Serenade in the Cemetery sure to entertainPublished 10:15am Wednesday, April 18, 2012
NATCHEZ — The lives of the residents of the Natchez City Cemetery will come to the surface Saturday as their stories are retold and offset by music, springtime blooms and the treading of visitors’ feet.
The first Serenade in the Cemetery from 1 to 5 p.m. Sunday embraces a new trend in the life of cemeteries, event co-chair Annette Holder said.
“Cemeteries are going toward being more of a social place for people to enjoy,” she said.
The musical storytelling serenade highlights the Natchez City Cemetery for what it represents to the city — not a just relic of lives lost, but a celebration of the history of Natchez.
“You know there’s a quote from Ben Franklin, who said, ‘Show me your cemetery, and I’ll tell you about your town,’” Holder said.
“And that’s just so true.”
Holder said residents have lately requested a daytime event similar to annual Angels on the Bluff, a popular nighttime autumn event that sells out each year. But unlike the guided tour of Angels on the Bluff, Holder said the serenade will have more of an “open house” feel.
“(The serenade is) a way for people to go out and spend the day wandering around cemetery at their own pace,” Holder said.
Nine actors will play host and hostess of the cemetery’s open house by retelling the stories of the natives buried at different times.
Betty Lou Hicks will play a character at the grave of Florence Irene Ford, whose mother grieved the young girl’s untimely death so much that she had a window built in the child’s casket because Ford was afraid of the dark, Holder said.
Beau Allen will play Captain Leathers, a steamboat captain from the 1800s.
Sam Jones will play Maj. Isaac Guion, a Revolutionary War soldier who raised the first American flag with its 13 stars in Natchez.
Justin Robinson will play his grandfather, J.T. Robinson, who was the Natchez police chief in the stormy 60s in Natchez during the Civil Rights era.
“We have so many important people (buried in the cemetery) and some average people, but all of them have a story,” Holder said.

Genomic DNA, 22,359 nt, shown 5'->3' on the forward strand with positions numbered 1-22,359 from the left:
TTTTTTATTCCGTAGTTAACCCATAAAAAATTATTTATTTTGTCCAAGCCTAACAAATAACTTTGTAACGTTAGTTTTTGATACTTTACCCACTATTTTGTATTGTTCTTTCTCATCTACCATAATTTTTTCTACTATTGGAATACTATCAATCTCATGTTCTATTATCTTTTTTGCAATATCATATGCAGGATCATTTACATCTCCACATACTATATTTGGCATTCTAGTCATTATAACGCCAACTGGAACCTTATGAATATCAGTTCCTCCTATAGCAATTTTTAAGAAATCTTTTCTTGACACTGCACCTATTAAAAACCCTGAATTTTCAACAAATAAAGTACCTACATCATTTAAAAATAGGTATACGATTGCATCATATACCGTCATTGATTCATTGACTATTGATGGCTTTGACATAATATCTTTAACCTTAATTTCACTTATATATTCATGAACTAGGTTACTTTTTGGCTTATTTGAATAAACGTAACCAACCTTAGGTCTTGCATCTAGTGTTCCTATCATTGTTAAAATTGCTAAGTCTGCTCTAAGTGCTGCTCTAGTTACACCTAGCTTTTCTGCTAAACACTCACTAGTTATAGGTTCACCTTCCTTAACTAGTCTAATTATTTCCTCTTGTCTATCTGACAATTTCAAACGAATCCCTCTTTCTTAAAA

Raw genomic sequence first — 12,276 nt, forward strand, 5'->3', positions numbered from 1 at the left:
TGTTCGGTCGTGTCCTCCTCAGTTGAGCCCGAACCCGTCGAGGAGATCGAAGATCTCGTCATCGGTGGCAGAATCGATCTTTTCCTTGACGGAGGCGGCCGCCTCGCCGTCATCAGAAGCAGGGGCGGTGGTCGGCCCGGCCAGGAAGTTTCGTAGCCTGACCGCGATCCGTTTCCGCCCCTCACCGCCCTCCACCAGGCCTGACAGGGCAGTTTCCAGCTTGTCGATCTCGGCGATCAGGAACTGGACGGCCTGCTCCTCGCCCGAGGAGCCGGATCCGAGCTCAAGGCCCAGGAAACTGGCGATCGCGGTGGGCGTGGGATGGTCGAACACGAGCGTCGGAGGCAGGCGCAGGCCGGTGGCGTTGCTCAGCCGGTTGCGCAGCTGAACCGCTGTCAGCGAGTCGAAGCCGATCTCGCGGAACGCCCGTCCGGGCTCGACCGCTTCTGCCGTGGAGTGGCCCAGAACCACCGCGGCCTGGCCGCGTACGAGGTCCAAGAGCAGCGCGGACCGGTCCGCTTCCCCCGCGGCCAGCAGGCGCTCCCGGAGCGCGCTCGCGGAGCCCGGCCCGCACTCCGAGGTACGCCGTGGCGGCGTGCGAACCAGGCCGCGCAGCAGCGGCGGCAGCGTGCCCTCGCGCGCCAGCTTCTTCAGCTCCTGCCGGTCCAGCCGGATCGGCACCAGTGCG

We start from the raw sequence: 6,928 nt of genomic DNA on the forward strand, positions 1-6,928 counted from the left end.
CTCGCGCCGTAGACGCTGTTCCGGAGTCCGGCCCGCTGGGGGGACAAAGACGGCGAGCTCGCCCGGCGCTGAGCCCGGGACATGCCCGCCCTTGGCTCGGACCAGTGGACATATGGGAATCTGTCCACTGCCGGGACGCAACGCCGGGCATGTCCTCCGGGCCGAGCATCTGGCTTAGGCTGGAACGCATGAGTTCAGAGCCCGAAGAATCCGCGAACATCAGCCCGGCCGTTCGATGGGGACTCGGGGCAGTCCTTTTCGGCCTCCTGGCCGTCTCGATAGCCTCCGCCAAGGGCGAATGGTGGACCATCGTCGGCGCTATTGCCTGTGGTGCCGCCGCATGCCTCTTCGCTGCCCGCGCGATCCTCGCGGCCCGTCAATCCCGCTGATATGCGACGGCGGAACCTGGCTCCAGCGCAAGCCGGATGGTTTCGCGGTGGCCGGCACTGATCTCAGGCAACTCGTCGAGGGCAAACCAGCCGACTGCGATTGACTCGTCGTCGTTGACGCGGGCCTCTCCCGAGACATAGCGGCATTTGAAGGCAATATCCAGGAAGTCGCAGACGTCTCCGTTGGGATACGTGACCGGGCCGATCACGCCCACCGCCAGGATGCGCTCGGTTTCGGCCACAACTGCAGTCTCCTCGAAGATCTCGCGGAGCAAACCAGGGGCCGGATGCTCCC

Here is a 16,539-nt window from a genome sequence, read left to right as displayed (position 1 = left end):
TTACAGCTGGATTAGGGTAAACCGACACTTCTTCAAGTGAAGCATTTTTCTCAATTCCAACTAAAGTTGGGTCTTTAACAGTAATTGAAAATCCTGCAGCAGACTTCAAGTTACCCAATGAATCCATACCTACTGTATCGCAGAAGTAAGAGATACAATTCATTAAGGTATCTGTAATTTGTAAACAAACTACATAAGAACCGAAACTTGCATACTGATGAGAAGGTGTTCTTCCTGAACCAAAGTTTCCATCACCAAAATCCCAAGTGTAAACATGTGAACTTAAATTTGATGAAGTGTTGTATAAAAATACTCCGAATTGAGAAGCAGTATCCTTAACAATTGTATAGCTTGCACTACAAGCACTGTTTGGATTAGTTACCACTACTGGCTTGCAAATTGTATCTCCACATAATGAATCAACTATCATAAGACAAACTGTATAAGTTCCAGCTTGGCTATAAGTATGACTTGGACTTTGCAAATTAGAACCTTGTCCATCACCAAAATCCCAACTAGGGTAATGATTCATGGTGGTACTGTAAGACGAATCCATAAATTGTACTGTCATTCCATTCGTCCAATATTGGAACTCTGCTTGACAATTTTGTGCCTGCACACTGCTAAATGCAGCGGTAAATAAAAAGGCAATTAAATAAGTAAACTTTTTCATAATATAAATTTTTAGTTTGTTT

With the help of Casey Gilbert sound productions, musical performances will also add a social air to the event.
Sylvia Johns-Ritchie and O’Neal Douglas will direct a performance of a group of students from Concordia Parish from 1 to 3 p.m. The local classic rock band, Last Band Standing, will play from 3 to 4 p.m. And the Rev. Walton Jones and Funky Friars will give their first performance as a group from 4 to 5 p.m.
The First Baptist Church hand bell choir will also perform between acts.
Holder said Natchez native and internationally known florist John Grady Burns has volunteered his floral services to the event, as well.
Attendees will also have a chance to purchase a coffee-table book by Burns, the book “Legends of the Natchez City Cemetery” by former cemetery director Don Estes, bluebird houses and Christmas wreathe orders for gravesites.
Tickets are $15 and can be purchased that the Natchez Visitor’s and Reception Center or at the cemetery gate. Attendees can park at the cemetery or at the Natchez Little Theater, where a shuttle will transport patrons to the event.
Holders said she hopes the event will bring continued awareness of the maintenance needs of the 190-year-old Natchez City Cemetery.
Musicians will perform from a single stage area and actors will tell their tales on 15-minute interviews, starting at the top of the hour. John McLemore and Terry Trovato will both lead tours, and there will be other knowledgeable docents on Catholic Hill and on Jewish Hill for any questions grave walkers might have.
If the stories don’t entice visitors, Holder said the sheer beauty of the rolling hills and 19th century monuments should.
“Really it’s like walking through a garden of sculpture,” she said.